MD Admissions Office hosts three-day workshop for Aboriginal applicants.
By Dan Odenbach, Aboriginal Access Administrator, Aboriginal Programs and Services
This year’s UBC Aboriginals Into Medicine Pre-Admissions Workshop was hosted by UBC’s Okanagan campus from July 11 to 13 .
For the first time, the annual workshop featured an outdoor adventure which took students away from a university setting and helped punctuate their three-day experience. For several hours prospective medical students enjoyed mountain biking the famous Kettle Valley Railway beds in Myra Canyon.
On the final day of the workshop, UBC Faculty of Medicine Aboriginal Programs Manager James Andrew fielded positive feedback from prospective medical students.
“The students like the campus, the city and thought the weather was nice. It’s the first time we’ve had an outside activity. But we thought it would a good chance to see the area and not be stuck in a classroom,” said Andrew. “Their reaction has been really positive. In future workshops, we may have more outdoor activities.”
Ellie Parton appreciated all aspects of the workshop. “It’s been quite busy. There were a lot of things planned for us and they’ve been valuable,” said the Campbell River resident while overlooking Southeast Kelowna. “I’m outdoorsy, so this was a great way to end it.
“I’ve met some amazing people here,” she added.
This spring marked the highest number of Aboriginal graduates in the history of the UBC Faculty of Medicine. Andrew believes there is a correlation between the Pre-Admissions Workshops and the number of graduating Aboriginal physicians.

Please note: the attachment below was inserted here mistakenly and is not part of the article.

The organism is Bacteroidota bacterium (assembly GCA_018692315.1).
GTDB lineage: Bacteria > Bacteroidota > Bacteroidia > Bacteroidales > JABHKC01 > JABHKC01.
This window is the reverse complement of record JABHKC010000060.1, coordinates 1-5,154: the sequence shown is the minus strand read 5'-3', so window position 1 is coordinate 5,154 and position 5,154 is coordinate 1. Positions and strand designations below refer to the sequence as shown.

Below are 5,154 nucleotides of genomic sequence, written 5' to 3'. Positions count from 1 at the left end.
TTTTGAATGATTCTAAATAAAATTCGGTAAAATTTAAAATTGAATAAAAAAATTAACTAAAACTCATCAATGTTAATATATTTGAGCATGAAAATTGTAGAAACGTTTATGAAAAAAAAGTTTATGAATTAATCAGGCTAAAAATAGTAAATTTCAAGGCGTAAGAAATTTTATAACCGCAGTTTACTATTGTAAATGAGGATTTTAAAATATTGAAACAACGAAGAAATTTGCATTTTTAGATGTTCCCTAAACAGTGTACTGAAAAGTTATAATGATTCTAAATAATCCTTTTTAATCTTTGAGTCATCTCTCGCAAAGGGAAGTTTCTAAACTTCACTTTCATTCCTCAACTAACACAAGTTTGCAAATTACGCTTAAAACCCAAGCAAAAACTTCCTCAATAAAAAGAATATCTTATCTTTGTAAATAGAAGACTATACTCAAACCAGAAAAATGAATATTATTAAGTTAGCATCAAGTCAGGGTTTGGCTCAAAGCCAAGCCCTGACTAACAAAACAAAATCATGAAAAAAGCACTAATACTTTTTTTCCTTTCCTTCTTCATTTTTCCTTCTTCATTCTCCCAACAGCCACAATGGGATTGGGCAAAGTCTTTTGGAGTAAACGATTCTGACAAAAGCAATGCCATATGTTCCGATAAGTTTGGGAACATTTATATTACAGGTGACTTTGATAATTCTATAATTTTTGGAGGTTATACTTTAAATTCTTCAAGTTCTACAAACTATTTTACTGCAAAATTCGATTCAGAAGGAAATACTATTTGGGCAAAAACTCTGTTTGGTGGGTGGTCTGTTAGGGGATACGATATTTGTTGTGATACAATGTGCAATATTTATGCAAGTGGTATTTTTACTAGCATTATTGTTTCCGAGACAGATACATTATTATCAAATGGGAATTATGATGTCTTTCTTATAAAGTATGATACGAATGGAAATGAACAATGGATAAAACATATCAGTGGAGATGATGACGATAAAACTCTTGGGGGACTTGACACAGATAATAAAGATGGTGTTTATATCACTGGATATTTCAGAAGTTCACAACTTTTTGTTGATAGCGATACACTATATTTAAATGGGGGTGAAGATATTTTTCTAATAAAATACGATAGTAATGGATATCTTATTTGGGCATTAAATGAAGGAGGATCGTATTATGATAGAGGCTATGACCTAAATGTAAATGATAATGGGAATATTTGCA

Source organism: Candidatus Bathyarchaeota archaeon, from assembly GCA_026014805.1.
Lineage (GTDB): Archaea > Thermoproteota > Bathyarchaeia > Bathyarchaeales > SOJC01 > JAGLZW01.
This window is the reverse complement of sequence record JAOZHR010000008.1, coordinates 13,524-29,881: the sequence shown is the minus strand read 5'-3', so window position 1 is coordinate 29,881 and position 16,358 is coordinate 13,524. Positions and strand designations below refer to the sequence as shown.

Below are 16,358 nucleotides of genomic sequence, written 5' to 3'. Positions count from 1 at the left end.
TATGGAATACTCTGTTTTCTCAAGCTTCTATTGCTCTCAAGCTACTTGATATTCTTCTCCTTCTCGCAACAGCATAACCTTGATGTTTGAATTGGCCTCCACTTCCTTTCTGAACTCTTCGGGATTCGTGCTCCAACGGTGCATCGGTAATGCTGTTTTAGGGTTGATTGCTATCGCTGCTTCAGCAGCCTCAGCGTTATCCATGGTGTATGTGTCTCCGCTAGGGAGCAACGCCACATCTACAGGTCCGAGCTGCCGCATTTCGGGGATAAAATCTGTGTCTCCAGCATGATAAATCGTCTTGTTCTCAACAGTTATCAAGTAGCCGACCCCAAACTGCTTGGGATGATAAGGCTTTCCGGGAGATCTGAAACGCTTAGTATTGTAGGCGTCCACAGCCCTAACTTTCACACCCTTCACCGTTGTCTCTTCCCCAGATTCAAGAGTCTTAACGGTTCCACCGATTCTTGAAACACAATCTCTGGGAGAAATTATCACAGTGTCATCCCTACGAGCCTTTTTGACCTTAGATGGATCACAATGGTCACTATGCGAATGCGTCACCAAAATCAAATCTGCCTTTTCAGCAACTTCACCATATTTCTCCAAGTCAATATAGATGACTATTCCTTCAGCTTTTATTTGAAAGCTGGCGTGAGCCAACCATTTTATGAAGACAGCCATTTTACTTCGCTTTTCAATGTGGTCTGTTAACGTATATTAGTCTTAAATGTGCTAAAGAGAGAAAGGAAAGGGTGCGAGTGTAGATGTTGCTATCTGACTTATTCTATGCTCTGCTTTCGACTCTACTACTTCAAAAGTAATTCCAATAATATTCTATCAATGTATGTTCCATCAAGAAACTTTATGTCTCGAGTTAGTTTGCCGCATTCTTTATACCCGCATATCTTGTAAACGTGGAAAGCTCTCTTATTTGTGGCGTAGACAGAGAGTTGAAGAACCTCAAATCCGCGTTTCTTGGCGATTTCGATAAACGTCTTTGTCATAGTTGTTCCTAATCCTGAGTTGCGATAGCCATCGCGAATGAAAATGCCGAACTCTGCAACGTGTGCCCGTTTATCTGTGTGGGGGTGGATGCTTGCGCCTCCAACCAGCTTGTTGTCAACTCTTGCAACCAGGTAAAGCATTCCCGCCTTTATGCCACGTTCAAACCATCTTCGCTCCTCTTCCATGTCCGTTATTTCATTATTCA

“Eight of the 12 (Aboriginal) students who graduated this year attended our Pre-Admissions workshop in the past,” he said.
Workshops included how to prepare for the MCAT (Medical College Admissions Test), preparing for the multi-mini interview, an overview of the admissions process, medical curriculum orientation, small group problem-based learning and a mock Aboriginal panel interview.
“It was very helpful,” said Tarissa French of Prince George. “It provided a lot of information on the application process and dispelled a lot of the myths surrounding the MCAT.”
Helitsuk Nation member Gary Housty works as a registered nurse in the Emergency Room at Vancouver General Hospital. After being out of school for a decade, Housty found the workshops helpful.
“It was really informative. After going through the process, it’s much more manageable,” said the UBC alumni. “I was kind of intimidated about coming here. But I met some new people and it was good.”
Lauren Taylor and Travis Thompson, second and first year medical students, were on hand to answer questions and provide support.
“I believe it was beneficial to them because it cleared up a lot of the misconceptions of what it takes to be admitted,” said Thompson.
According to James, the Aboriginals Into Medicine Pre-Admissions Workshop was based on a model out of the North Dakota University and is slated to move to Prince George next year.